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Wilson, M. (1993). Jacques Lacan & Co. a History of Psychoanalysis in France, 1925-1985: By Elisabeth Roudinesco. Translated by Jeffrey Mehlman. Chicago: The University of Chicago Press, 1990. 766 pp.. Psychoanal Q., 62:457-463.

(1993). Psychoanalytic Quarterly, 62:457-463

Jacques Lacan & Co. a History of Psychoanalysis in France, 1925-1985: By Elisabeth Roudinesco. Translated by Jeffrey Mehlman. Chicago: The University of Chicago Press, 1990. 766 pp.

Review by:
Mitchell Wilson

Elisabeth Roudinesco begins her monumental history of psychoanalysis in France with a moving, darkly rendered account of André Breton rising to the defense of his friend, Max Ernst. Thirty pages later we read of Breton's profound disappointment when he met Freud, who seemed to him old and ordinary. From these novelistic scenes we are given to understand that the encounter between what Roudinesco calls "the message from Vienna" and its French audience will be passionate and difficult. She unfurls a vast Western landscape upon which cultural and intellectual traditions collide. Armed with deeply held beliefs about the nature of psychoanalysis, individuals march across countries and continents to fight for their Freudian cause. Lives assume epic proportions. Psychoanalytic institutions rise and fall as the dismantling of them becomes an essential part of the French psychoanalytic ethos. This English edition is Volume Two of her original French work, which she calls The Hundred Years' Battle. As described by Roudinesco, the stakes of battle are high: institutional power through doctrinal influence. What is the authentic nature of psychoanalysis? This is the central question over which these different doctrinal tendencies repeatedly battle.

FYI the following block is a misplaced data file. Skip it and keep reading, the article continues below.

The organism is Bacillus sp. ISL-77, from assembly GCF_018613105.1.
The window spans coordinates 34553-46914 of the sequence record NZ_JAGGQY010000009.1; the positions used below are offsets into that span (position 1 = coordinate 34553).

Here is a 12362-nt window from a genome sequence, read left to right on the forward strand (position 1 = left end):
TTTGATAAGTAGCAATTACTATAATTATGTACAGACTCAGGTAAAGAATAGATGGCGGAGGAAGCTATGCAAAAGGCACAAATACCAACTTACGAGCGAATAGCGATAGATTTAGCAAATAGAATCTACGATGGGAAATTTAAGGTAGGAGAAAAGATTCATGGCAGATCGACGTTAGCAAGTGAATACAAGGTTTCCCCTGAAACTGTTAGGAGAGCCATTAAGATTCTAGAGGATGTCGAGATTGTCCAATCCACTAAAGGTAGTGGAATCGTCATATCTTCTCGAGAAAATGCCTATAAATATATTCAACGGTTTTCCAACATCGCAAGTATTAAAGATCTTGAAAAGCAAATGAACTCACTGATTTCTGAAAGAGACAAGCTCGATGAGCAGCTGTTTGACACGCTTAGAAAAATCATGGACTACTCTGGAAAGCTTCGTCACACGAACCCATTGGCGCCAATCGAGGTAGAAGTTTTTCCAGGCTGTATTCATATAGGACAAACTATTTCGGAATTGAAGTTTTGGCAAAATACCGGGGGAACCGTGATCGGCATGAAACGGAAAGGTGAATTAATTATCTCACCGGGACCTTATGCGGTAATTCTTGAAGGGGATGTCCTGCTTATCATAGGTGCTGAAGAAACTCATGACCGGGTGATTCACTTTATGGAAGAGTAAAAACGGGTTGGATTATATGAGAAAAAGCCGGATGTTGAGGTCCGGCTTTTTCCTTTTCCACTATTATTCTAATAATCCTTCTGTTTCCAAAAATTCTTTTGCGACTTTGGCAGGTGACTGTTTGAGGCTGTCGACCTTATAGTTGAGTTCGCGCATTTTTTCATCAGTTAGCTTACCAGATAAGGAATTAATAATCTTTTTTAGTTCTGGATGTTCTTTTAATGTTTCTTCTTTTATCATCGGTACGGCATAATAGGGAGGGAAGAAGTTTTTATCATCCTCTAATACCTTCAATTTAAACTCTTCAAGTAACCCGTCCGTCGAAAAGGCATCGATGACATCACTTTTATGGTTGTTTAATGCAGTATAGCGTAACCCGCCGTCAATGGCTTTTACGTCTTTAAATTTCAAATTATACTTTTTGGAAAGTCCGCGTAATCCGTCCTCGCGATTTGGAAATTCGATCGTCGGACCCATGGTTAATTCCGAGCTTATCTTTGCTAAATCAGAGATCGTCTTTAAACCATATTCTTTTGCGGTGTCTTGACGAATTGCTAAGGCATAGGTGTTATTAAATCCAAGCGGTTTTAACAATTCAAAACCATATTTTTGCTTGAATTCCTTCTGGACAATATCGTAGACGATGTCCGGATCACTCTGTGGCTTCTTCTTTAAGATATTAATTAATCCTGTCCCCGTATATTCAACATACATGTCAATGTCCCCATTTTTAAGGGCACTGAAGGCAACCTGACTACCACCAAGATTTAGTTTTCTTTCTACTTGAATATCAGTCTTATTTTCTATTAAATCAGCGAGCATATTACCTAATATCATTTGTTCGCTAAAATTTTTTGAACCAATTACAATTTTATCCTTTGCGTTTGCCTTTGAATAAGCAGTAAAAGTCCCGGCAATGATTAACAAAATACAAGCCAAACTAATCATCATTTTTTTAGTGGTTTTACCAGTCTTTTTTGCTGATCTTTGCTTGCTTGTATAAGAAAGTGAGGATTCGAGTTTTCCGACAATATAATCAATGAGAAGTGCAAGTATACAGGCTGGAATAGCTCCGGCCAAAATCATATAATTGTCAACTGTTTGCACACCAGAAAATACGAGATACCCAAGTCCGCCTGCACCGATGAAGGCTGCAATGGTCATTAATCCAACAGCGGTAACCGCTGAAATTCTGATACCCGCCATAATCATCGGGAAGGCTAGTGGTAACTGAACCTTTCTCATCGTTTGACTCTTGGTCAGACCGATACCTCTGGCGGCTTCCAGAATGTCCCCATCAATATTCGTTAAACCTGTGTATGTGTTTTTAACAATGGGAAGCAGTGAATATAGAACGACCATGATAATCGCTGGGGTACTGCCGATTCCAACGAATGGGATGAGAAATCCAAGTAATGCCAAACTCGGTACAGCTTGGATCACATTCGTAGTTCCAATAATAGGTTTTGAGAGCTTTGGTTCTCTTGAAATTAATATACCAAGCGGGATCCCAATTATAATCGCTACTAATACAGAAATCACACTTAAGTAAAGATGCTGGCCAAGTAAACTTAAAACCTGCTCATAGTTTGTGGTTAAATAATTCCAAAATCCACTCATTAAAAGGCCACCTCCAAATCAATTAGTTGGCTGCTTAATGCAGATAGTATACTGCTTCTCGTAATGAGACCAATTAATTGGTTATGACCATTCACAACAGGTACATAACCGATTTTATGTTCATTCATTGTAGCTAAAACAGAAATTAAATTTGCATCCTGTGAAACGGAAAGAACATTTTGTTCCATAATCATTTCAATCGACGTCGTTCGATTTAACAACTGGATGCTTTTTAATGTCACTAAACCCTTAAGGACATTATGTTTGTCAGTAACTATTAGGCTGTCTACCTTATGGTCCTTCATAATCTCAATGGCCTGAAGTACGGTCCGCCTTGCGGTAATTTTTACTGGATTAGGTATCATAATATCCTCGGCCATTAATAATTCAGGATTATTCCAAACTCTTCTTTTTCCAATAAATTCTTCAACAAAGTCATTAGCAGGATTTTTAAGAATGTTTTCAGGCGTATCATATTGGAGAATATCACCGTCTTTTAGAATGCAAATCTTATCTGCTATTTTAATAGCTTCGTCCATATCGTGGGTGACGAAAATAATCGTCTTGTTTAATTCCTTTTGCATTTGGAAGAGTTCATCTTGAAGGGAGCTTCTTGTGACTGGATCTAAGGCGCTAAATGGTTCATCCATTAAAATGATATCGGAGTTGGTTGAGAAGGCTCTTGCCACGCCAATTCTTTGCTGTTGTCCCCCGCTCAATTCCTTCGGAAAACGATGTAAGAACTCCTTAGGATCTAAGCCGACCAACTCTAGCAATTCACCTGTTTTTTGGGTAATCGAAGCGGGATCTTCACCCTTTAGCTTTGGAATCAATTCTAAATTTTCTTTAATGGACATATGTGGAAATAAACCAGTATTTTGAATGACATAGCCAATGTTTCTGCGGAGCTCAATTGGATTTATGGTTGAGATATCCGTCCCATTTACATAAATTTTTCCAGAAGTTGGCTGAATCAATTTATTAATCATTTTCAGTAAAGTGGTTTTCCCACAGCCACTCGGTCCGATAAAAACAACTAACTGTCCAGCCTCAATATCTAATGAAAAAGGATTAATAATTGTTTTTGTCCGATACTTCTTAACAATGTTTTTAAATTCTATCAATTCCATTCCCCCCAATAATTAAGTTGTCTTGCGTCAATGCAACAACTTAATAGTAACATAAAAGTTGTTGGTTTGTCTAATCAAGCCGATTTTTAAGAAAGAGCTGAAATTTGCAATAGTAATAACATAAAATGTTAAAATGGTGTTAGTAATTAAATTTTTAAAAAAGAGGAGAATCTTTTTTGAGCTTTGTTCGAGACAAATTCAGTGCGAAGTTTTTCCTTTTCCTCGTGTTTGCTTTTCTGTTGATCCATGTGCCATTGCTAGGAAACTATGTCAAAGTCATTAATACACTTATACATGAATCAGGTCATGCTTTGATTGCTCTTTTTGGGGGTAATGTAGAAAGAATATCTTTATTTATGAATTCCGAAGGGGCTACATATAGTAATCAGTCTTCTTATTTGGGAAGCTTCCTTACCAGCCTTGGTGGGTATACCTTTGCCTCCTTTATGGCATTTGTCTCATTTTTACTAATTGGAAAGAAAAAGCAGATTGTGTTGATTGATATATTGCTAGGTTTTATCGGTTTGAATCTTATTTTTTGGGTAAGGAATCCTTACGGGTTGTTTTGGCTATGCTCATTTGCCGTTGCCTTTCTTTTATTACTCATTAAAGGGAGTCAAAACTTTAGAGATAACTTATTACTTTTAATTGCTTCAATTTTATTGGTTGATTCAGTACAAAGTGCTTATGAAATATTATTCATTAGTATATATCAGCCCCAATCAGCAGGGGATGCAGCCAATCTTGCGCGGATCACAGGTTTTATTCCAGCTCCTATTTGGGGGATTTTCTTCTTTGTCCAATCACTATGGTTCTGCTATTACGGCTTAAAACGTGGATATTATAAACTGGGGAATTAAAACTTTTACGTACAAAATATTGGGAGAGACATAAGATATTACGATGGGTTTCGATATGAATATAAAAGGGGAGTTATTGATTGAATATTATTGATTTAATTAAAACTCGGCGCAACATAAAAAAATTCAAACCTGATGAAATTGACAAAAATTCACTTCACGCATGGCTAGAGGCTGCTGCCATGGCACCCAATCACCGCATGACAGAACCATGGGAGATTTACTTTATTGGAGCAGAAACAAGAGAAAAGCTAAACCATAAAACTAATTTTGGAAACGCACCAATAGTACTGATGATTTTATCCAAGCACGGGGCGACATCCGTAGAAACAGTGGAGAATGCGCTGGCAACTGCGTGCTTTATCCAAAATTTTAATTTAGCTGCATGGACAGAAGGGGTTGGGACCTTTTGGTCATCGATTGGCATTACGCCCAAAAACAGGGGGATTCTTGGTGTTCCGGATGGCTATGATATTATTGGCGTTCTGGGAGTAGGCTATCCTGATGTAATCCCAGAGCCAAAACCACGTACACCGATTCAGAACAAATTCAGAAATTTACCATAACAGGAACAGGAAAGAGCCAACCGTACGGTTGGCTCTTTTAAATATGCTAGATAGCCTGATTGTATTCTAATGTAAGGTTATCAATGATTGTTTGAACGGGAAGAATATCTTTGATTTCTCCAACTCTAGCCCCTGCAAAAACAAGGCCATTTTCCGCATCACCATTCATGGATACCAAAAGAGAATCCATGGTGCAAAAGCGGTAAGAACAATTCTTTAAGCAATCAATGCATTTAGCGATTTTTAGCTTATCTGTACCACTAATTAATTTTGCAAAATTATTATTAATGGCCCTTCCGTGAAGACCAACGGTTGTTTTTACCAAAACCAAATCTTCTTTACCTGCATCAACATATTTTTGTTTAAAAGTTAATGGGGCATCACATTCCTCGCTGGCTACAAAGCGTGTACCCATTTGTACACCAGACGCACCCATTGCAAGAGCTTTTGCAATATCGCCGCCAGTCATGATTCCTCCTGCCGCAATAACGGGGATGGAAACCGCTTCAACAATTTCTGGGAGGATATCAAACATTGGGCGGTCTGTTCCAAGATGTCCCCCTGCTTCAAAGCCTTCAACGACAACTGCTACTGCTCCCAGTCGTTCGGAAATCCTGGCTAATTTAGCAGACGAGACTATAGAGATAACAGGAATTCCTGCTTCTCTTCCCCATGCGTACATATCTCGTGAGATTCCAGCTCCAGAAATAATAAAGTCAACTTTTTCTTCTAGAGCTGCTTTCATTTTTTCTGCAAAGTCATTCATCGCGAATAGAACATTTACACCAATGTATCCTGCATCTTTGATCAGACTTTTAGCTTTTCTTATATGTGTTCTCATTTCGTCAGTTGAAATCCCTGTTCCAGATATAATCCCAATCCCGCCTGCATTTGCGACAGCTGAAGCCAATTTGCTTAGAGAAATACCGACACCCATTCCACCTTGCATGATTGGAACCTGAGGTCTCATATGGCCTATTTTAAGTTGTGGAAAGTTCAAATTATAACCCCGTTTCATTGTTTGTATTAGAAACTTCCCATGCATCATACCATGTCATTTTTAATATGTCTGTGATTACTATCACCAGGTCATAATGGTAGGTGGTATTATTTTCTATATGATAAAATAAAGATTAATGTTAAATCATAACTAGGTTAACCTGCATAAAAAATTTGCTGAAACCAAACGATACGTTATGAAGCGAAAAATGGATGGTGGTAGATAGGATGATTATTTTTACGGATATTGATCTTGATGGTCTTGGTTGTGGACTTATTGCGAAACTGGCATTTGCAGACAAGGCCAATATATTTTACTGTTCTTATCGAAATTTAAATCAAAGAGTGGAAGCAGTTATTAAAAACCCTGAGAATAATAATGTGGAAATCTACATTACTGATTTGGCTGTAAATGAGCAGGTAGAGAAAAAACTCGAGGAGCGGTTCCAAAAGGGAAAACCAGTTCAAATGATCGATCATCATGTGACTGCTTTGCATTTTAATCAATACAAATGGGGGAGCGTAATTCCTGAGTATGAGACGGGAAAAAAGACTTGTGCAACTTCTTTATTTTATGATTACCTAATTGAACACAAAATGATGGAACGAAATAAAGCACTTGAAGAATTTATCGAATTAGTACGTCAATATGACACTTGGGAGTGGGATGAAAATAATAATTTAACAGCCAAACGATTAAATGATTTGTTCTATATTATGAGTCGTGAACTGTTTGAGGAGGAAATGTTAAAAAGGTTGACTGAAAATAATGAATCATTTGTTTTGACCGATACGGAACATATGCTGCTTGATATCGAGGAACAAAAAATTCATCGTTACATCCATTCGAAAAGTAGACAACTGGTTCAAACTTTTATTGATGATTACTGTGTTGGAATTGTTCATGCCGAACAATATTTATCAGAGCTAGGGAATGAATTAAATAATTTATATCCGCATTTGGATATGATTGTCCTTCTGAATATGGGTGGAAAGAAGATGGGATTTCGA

Roudinesco describes the development of ideas with such skill that they become nearly personified (we end up caring about the life or death of an idea). We read in detail about the Surrealist movement, its particular appropriation of psychoanalysis, and its influence on the second generation of French analysts. We read about the intricate relationships between the early years of Bolshevism, Marxism, Pavlovian psychology, and Wilhelm Reich. We learn about Catholicism, Maoism, Hegel, structural linguistics, deconstruction—all in relation to the development of psychoanalysis in France after World War II. There are forays into the movies of Hitchcock, Wilder, and Chaplin.

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